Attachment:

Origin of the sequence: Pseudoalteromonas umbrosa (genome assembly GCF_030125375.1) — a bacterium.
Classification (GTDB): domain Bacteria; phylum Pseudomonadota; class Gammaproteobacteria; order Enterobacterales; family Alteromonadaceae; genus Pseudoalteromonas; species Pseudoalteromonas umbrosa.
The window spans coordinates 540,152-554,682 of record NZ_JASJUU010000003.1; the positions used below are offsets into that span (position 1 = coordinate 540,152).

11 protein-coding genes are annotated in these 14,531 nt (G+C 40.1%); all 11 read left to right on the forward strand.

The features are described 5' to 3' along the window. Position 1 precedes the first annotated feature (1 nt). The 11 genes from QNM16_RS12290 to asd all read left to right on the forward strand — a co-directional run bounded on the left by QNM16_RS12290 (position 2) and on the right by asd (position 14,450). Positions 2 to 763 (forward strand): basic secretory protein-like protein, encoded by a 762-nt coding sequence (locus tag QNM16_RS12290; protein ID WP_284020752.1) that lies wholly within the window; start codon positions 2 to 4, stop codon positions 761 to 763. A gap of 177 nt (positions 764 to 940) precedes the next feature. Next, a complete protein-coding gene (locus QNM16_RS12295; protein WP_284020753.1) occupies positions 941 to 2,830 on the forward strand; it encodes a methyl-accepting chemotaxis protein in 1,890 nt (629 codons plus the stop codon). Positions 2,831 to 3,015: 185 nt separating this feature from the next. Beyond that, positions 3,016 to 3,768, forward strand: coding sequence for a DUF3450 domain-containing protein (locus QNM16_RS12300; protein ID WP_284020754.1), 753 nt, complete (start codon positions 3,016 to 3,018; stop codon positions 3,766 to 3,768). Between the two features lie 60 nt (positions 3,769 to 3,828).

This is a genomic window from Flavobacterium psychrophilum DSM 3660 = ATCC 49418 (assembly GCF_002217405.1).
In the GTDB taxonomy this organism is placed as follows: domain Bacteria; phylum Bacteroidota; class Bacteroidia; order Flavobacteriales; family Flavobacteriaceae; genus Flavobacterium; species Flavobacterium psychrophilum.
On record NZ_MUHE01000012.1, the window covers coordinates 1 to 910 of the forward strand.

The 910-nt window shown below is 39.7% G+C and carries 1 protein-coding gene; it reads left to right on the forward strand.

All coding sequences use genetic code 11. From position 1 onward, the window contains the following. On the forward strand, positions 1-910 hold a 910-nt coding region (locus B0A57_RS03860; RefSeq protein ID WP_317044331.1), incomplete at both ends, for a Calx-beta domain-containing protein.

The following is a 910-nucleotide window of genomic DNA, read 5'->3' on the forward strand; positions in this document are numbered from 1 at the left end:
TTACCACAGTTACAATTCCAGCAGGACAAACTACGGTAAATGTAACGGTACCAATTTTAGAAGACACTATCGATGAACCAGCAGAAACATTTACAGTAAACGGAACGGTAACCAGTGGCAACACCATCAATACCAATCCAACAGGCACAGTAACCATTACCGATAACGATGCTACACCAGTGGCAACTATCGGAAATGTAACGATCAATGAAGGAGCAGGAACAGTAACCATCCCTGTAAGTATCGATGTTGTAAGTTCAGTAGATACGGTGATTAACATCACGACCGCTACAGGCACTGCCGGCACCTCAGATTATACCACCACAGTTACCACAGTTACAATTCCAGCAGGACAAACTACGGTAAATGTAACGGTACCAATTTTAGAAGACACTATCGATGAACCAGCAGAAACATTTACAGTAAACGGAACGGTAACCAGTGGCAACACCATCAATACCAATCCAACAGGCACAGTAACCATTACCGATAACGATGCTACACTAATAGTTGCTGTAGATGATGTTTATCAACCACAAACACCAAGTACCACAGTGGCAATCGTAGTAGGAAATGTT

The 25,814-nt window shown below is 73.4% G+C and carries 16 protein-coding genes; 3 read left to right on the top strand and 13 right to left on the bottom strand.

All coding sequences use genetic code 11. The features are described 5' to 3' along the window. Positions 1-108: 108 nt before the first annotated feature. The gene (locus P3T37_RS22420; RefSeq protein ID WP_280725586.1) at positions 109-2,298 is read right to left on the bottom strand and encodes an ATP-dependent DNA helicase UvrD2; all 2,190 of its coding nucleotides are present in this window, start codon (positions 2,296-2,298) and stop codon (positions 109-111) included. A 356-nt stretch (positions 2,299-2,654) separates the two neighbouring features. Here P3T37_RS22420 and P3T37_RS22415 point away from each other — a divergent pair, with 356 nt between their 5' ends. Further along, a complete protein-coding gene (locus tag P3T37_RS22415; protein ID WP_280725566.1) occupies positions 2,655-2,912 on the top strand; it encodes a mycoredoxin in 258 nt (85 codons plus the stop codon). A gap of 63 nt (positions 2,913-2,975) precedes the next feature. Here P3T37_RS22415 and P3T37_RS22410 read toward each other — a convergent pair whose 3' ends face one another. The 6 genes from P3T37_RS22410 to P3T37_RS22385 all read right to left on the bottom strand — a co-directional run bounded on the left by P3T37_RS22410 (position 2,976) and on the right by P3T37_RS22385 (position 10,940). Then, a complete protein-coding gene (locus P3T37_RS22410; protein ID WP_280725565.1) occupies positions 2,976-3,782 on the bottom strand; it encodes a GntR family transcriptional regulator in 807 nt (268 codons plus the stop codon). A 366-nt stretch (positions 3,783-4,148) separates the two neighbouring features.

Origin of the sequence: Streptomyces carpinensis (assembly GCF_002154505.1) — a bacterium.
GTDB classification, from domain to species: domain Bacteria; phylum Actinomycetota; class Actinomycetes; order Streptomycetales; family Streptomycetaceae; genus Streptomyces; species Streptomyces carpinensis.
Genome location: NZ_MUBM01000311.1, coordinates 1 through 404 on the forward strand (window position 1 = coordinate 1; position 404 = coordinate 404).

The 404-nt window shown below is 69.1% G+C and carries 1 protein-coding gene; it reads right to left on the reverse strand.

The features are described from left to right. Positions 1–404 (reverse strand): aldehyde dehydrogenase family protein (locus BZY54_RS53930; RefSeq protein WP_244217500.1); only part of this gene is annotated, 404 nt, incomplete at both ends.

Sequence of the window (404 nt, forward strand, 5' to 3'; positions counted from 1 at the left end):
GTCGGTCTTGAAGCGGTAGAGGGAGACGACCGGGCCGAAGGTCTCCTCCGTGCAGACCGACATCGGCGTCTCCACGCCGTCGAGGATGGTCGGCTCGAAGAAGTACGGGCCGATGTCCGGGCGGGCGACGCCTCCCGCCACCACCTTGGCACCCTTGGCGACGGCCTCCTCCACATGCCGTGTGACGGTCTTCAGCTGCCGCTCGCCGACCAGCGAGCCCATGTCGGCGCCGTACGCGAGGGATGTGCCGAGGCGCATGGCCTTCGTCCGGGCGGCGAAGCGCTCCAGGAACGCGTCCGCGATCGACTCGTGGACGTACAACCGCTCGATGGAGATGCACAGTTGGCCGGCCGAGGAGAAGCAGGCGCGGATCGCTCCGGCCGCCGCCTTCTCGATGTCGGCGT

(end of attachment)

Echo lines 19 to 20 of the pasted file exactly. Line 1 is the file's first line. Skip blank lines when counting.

The features are described from left to right. Positions 1–404 (reverse strand): aldehyde dehydrogenase family protein (locus BZY54_RS53930; RefSeq protein WP_244217500.1); only part of this gene is annotated, 404 nt, incomplete at both ends.

Sequence of the window (404 nt, forward strand, 5' to 3'; positions counted from 1 at the left end):